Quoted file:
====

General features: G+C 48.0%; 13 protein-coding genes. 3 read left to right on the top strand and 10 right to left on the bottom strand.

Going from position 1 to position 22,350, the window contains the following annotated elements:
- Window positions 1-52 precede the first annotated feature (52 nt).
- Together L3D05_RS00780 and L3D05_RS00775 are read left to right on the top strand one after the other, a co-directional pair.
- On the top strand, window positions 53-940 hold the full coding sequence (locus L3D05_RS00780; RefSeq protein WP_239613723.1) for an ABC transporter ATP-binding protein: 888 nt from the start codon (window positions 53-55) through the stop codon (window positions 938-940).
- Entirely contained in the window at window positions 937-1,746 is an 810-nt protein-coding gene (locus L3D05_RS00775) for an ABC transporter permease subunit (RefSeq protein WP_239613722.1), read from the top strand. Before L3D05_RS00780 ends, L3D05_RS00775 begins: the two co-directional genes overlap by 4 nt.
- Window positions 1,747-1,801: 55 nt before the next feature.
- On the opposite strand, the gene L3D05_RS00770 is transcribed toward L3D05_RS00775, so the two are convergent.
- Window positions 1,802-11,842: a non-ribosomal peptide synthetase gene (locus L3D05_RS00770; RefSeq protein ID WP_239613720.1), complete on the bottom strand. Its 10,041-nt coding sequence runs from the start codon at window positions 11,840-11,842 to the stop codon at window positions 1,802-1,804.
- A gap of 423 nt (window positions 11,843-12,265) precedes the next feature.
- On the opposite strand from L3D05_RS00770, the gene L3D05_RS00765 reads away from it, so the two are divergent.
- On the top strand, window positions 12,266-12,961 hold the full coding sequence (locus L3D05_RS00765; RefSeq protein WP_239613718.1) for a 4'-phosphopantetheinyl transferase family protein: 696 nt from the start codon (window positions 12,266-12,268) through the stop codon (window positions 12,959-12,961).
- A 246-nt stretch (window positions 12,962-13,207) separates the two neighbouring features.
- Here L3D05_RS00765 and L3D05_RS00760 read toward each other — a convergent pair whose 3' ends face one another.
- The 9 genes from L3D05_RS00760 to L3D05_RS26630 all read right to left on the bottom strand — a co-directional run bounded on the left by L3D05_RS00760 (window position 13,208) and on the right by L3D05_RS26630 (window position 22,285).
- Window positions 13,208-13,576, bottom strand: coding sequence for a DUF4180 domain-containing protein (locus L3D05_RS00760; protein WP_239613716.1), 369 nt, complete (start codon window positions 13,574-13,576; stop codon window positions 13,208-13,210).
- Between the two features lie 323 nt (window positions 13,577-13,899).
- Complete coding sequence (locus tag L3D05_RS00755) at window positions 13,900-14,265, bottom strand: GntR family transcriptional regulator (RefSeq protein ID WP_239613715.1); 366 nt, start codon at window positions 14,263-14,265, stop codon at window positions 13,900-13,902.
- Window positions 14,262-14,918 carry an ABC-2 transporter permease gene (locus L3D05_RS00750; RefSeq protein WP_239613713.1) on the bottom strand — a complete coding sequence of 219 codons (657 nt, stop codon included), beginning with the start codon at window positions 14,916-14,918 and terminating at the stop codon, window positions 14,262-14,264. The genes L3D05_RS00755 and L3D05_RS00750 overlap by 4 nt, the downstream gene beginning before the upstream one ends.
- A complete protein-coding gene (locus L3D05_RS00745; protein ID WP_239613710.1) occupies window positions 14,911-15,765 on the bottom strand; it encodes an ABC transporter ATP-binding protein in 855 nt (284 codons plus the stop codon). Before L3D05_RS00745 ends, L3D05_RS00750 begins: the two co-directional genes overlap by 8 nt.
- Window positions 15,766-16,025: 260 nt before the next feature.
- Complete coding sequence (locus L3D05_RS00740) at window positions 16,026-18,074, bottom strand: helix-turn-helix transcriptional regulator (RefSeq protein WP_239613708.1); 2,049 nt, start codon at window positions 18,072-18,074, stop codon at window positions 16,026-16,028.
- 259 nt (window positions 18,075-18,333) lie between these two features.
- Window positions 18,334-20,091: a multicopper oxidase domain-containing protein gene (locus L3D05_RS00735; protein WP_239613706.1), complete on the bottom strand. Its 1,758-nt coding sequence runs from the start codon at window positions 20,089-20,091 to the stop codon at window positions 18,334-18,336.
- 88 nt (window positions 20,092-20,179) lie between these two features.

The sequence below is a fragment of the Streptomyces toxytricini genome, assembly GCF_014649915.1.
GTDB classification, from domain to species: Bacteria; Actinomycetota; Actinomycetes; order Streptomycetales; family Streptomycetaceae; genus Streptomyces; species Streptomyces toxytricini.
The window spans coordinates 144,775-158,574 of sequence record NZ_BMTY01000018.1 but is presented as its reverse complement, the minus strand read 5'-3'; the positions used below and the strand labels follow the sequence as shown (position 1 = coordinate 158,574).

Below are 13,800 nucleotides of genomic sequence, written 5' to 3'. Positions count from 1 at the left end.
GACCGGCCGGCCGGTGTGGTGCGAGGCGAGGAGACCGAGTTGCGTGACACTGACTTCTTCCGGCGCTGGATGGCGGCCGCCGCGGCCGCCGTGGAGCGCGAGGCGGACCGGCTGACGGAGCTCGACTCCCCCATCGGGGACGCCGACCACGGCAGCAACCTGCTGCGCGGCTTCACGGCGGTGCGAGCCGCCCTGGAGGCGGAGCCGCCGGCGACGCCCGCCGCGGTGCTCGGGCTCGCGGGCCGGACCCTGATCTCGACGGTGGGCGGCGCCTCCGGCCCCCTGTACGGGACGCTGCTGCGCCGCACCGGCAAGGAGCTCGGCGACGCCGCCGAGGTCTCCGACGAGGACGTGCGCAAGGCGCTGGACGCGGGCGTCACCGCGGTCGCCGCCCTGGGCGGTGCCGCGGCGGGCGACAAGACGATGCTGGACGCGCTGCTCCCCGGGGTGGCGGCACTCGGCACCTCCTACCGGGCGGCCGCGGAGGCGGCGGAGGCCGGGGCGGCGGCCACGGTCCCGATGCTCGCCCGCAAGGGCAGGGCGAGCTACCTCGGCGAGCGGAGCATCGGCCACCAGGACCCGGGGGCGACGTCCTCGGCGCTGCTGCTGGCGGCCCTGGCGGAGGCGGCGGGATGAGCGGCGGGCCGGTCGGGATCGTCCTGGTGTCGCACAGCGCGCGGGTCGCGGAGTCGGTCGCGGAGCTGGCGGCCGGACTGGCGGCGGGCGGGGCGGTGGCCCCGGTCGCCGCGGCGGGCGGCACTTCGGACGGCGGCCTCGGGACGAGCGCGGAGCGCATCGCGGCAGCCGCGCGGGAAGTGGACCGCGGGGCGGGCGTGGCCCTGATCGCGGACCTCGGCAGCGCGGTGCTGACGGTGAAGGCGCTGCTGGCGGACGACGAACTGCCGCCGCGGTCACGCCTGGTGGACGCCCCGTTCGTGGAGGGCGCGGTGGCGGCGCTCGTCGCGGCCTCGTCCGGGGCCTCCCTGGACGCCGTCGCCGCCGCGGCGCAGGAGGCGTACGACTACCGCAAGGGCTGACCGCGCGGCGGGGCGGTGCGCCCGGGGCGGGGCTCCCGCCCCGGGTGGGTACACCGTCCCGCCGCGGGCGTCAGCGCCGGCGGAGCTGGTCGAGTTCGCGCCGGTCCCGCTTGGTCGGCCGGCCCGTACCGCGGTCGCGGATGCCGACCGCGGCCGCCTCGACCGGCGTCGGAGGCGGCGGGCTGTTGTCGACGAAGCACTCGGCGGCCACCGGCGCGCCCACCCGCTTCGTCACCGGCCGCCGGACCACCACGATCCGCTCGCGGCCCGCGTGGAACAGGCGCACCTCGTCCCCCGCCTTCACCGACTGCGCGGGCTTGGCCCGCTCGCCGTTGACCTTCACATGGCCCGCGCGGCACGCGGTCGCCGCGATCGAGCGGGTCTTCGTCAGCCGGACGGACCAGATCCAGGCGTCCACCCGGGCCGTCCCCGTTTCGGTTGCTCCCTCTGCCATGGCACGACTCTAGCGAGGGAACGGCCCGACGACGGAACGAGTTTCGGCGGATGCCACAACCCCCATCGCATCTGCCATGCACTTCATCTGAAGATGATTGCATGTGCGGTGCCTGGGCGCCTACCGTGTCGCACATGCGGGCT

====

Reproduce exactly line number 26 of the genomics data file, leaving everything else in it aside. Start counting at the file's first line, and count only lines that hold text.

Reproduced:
The sequence below is a fragment of the Streptomyces toxytricini genome, assembly GCF_014649915.1.